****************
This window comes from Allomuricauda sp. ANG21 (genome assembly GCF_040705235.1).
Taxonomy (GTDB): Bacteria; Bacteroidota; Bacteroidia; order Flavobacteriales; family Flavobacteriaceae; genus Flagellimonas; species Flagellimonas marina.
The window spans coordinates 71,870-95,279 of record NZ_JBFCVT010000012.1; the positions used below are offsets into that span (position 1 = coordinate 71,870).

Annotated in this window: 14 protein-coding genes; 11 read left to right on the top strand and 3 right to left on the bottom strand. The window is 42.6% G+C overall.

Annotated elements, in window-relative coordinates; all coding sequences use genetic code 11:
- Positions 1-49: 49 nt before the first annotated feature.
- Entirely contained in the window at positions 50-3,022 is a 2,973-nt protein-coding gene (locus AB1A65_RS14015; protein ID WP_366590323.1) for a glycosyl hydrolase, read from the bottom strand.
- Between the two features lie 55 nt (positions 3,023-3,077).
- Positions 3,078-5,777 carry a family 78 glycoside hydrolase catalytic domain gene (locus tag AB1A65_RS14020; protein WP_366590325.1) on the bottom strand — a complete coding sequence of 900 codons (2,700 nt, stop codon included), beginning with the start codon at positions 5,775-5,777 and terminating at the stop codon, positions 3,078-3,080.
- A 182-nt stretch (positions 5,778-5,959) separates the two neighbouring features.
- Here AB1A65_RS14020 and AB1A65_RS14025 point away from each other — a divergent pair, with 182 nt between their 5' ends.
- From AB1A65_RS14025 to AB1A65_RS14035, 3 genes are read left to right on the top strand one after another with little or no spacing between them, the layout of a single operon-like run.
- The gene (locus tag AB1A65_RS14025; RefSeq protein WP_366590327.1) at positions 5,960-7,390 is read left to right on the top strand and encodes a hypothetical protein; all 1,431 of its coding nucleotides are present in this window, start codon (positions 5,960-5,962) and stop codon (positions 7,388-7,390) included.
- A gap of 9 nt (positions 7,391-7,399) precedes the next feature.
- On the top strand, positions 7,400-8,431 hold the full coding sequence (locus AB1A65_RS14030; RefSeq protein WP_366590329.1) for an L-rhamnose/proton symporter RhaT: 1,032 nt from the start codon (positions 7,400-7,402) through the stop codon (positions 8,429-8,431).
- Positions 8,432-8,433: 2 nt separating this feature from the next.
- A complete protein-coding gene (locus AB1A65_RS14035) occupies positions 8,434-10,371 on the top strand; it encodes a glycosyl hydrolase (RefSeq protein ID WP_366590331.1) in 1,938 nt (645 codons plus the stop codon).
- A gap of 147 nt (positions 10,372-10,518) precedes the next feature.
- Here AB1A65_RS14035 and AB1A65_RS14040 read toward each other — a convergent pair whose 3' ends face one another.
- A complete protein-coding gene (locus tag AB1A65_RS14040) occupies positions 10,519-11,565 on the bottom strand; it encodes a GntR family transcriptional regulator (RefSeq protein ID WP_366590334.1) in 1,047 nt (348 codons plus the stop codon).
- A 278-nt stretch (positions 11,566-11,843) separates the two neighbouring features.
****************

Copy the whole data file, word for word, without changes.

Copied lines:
This window comes from Allomuricauda sp. ANG21 (genome assembly GCF_040705235.1).
Taxonomy (GTDB): Bacteria; Bacteroidota; Bacteroidia; order Flavobacteriales; family Flavobacteriaceae; genus Flagellimonas; species Flagellimonas marina.
The window spans coordinates 71,870-95,279 of record NZ_JBFCVT010000012.1; the positions used below are offsets into that span (position 1 = coordinate 71,870).

Annotated in this window: 14 protein-coding genes; 11 read left to right on the top strand and 3 right to left on the bottom strand. The window is 42.6% G+C overall.

Annotated elements, in window-relative coordinates; all coding sequences use genetic code 11:
- Positions 1-49: 49 nt before the first annotated feature.
- Entirely contained in the window at positions 50-3,022 is a 2,973-nt protein-coding gene (locus AB1A65_RS14015; protein ID WP_366590323.1) for a glycosyl hydrolase, read from the bottom strand.
- Between the two features lie 55 nt (positions 3,023-3,077).
- Positions 3,078-5,777 carry a family 78 glycoside hydrolase catalytic domain gene (locus tag AB1A65_RS14020; protein WP_366590325.1) on the bottom strand — a complete coding sequence of 900 codons (2,700 nt, stop codon included), beginning with the start codon at positions 5,775-5,777 and terminating at the stop codon, positions 3,078-3,080.
- A 182-nt stretch (positions 5,778-5,959) separates the two neighbouring features.
- Here AB1A65_RS14020 and AB1A65_RS14025 point away from each other — a divergent pair, with 182 nt between their 5' ends.
- From AB1A65_RS14025 to AB1A65_RS14035, 3 genes are read left to right on the top strand one after another with little or no spacing between them, the layout of a single operon-like run.
- The gene (locus tag AB1A65_RS14025; RefSeq protein WP_366590327.1) at positions 5,960-7,390 is read left to right on the top strand and encodes a hypothetical protein; all 1,431 of its coding nucleotides are present in this window, start codon (positions 5,960-5,962) and stop codon (positions 7,388-7,390) included.
- A gap of 9 nt (positions 7,391-7,399) precedes the next feature.
- On the top strand, positions 7,400-8,431 hold the full coding sequence (locus AB1A65_RS14030; RefSeq protein WP_366590329.1) for an L-rhamnose/proton symporter RhaT: 1,032 nt from the start codon (positions 7,400-7,402) through the stop codon (positions 8,429-8,431).
- Positions 8,432-8,433: 2 nt separating this feature from the next.
- A complete protein-coding gene (locus AB1A65_RS14035) occupies positions 8,434-10,371 on the top strand; it encodes a glycosyl hydrolase (RefSeq protein ID WP_366590331.1) in 1,938 nt (645 codons plus the stop codon).
- A gap of 147 nt (positions 10,372-10,518) precedes the next feature.
- Here AB1A65_RS14035 and AB1A65_RS14040 read toward each other — a convergent pair whose 3' ends face one another.
- A complete protein-coding gene (locus tag AB1A65_RS14040) occupies positions 10,519-11,565 on the bottom strand; it encodes a GntR family transcriptional regulator (RefSeq protein ID WP_366590334.1) in 1,047 nt (348 codons plus the stop codon).
- A 278-nt stretch (positions 11,566-11,843) separates the two neighbouring features.